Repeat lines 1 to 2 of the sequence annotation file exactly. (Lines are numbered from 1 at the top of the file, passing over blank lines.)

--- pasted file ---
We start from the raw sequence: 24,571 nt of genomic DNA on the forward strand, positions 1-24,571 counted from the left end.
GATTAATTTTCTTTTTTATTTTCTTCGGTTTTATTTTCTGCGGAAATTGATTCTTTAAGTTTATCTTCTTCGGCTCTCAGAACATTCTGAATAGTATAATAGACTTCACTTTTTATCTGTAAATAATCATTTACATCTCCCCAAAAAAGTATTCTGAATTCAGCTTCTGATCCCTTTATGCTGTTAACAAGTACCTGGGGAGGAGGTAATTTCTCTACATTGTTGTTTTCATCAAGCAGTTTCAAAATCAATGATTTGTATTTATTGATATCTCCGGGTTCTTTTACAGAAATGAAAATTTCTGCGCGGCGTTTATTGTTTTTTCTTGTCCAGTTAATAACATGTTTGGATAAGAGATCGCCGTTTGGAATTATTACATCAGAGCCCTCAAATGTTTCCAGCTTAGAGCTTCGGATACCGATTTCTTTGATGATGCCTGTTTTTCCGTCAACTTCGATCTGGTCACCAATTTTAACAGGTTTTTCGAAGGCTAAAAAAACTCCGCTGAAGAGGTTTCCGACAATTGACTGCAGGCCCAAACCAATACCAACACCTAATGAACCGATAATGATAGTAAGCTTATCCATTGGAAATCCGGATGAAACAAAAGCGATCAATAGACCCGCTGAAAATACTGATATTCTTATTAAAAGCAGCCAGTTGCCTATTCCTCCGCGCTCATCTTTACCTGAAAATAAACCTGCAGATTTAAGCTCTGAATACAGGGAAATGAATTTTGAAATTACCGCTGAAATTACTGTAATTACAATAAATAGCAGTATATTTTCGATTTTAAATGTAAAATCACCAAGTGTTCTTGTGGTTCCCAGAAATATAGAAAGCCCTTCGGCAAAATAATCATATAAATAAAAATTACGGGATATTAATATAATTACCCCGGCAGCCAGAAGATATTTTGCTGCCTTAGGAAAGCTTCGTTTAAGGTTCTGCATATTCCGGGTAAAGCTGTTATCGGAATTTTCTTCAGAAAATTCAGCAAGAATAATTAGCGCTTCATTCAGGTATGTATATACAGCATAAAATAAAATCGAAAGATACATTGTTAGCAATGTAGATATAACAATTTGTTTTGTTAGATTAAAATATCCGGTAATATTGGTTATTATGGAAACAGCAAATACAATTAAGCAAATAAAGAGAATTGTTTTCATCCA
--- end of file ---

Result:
We start from the raw sequence: 24,571 nt of genomic DNA on the forward strand, positions 1-24,571 counted from the left end.
GATTAATTTTCTTTTTTATTTTCTTCGGTTTTATTTTCTGCGGAAATTGATTCTTTAAGTTTATCTTCTTCGGCTCTCAGAACATTCTGAATAGTATAATAGACTTCACTTTTTATCTGTAAATAATCATTTACATCTCCCCAAAAAAGTATTCTGAATTCAGCTTCTGATCCCTTTATGCTGTTAACAAGTACCTGGGGAGGAGGTAATTTCTCTACATTGTTGTTTTCATCAAGCAGTTTCAAAATCAATGATTTGTATTTATTGATATCTCCGGGTTCTTTTACAGAAATGAAAATTTCTGCGCGGCGTTTATTGTTTTTTCTTGTCCAGTTAATAACATGTTTGGATAAGAGATCGCCGTTTGGAATTATTACATCAGAGCCCTCAAATGTTTCCAGCTTAGAGCTTCGGATACCGATTTCTTTGATGATGCCTGTTTTTCCGTCAACTTCGATCTGGTCACCAATTTTAACAGGTTTTTCGAAGGCTAAAAAAACTCCGCTGAAGAGGTTTCCGACAATTGACTGCAGGCCCAAACCAATACCAACACCTAATGAACCGATAATGATAGTAAGCTTATCCATTGGAAATCCGGATGAAACAAAAGCGATCAATAGACCCGCTGAAAATACTGATATTCTTATTAAAAGCAGCCAGTTGCCTATTCCTCCGCGCTCATCTTTACCTGAAAATAAACCTGCAGATTTAAGCTCTGAATACAGGGAAATGAATTTTGAAATTACCGCTGAAATTACTGTAATTACAATAAATAGCAGTATATTTTCGATTTTAAATGTAAAATCACCAAGTGTTCTTGTGGTTCCCAGAAATATAGAAAGCCCTTCGGCAAAATAATCATATAAATAAAAATTACGGGATATTAATATAATTACCCCGGCAGCCAGAAGATATTTTGCTGCCTTAGGAAAGCTTCGTTTAAGGTTCTGCATATTCCGGGTAAAGCTGTTATCGGAATTTTCTTCAGAAAATTCAGCAAGAATAATTAGCGCTTCATTCAGGTATGTATATACAGCATAAAATAAAATCGAAAGATACATTGTTAGCAATGTAGATATAACAATTTGTTTTGTTAGATTAAAATATCCGGTAATATTGGTTATTATGGAAACAGCAAATACAATTAAGCAAATAAAGAGAATTGTTTTCATCCA